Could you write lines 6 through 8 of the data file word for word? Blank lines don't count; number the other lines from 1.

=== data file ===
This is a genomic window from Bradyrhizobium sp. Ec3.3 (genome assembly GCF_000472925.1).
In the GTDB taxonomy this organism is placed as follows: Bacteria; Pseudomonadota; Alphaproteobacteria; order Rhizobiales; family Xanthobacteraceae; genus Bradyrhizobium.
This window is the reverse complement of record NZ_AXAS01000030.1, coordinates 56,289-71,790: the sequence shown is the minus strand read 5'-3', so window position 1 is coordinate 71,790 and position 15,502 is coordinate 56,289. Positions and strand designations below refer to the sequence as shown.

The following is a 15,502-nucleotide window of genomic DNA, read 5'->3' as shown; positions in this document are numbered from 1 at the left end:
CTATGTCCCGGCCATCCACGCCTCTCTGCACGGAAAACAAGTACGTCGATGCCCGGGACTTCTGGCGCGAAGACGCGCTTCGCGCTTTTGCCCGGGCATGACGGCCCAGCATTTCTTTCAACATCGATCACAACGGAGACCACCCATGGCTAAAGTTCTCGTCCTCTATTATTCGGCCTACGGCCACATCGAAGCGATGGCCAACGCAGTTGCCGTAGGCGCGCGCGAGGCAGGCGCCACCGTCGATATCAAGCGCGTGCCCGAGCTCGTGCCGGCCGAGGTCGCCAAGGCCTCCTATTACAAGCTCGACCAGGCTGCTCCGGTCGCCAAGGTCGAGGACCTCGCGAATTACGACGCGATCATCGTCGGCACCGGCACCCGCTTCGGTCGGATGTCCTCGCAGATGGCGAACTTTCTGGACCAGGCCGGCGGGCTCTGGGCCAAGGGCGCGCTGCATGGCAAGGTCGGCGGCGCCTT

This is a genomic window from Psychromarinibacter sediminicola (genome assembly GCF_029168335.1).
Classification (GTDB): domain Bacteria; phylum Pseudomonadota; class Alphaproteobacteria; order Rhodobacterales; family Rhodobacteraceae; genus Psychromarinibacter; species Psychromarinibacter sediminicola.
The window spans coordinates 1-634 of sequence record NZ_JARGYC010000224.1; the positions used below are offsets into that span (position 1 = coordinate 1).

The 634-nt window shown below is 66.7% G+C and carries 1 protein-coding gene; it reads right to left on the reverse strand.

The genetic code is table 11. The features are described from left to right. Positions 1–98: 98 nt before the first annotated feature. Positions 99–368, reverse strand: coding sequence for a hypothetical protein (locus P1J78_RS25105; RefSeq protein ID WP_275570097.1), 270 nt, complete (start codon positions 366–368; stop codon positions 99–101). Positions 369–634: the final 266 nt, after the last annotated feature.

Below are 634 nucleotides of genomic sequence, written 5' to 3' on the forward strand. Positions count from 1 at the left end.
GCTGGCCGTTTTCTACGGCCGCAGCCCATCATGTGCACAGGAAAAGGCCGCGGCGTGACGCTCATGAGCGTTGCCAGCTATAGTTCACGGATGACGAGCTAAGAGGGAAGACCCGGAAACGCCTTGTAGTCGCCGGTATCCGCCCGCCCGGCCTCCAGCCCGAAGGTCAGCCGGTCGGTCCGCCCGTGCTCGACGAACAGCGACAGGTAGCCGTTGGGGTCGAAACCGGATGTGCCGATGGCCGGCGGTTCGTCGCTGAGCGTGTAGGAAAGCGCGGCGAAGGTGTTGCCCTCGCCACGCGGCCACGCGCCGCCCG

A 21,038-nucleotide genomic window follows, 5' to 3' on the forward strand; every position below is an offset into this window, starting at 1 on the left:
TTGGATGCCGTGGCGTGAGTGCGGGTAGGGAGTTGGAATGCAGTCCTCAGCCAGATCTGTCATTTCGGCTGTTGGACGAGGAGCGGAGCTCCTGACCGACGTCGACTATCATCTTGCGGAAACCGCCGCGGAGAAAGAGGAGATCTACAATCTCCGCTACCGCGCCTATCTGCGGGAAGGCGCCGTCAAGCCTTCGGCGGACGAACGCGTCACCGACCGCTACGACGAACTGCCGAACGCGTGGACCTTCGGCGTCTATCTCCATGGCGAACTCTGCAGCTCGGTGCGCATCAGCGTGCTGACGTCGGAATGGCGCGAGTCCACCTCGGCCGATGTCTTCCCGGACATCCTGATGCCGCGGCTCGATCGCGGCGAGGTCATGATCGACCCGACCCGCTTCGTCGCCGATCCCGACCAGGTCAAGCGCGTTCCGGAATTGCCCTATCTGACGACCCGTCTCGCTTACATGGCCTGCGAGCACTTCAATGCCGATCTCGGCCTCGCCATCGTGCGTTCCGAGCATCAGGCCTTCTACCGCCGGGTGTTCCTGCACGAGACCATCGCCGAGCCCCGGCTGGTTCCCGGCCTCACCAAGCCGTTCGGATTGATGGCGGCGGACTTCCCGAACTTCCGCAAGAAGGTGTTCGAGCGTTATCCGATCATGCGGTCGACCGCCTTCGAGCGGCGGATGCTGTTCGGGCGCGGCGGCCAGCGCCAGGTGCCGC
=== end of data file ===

This is a genomic window from Psychromarinibacter sediminicola (genome assembly GCF_029168335.1).
Classification (GTDB): domain Bacteria; phylum Pseudomonadota; class Alphaproteobacteria; order Rhodobacterales; family Rhodobacteraceae; genus Psychromarinibacter; species Psychromarinibacter sediminicola.
The window spans coordinates 1-634 of sequence record NZ_JARGYC010000224.1; the positions used below are offsets into that span (position 1 = coordinate 1).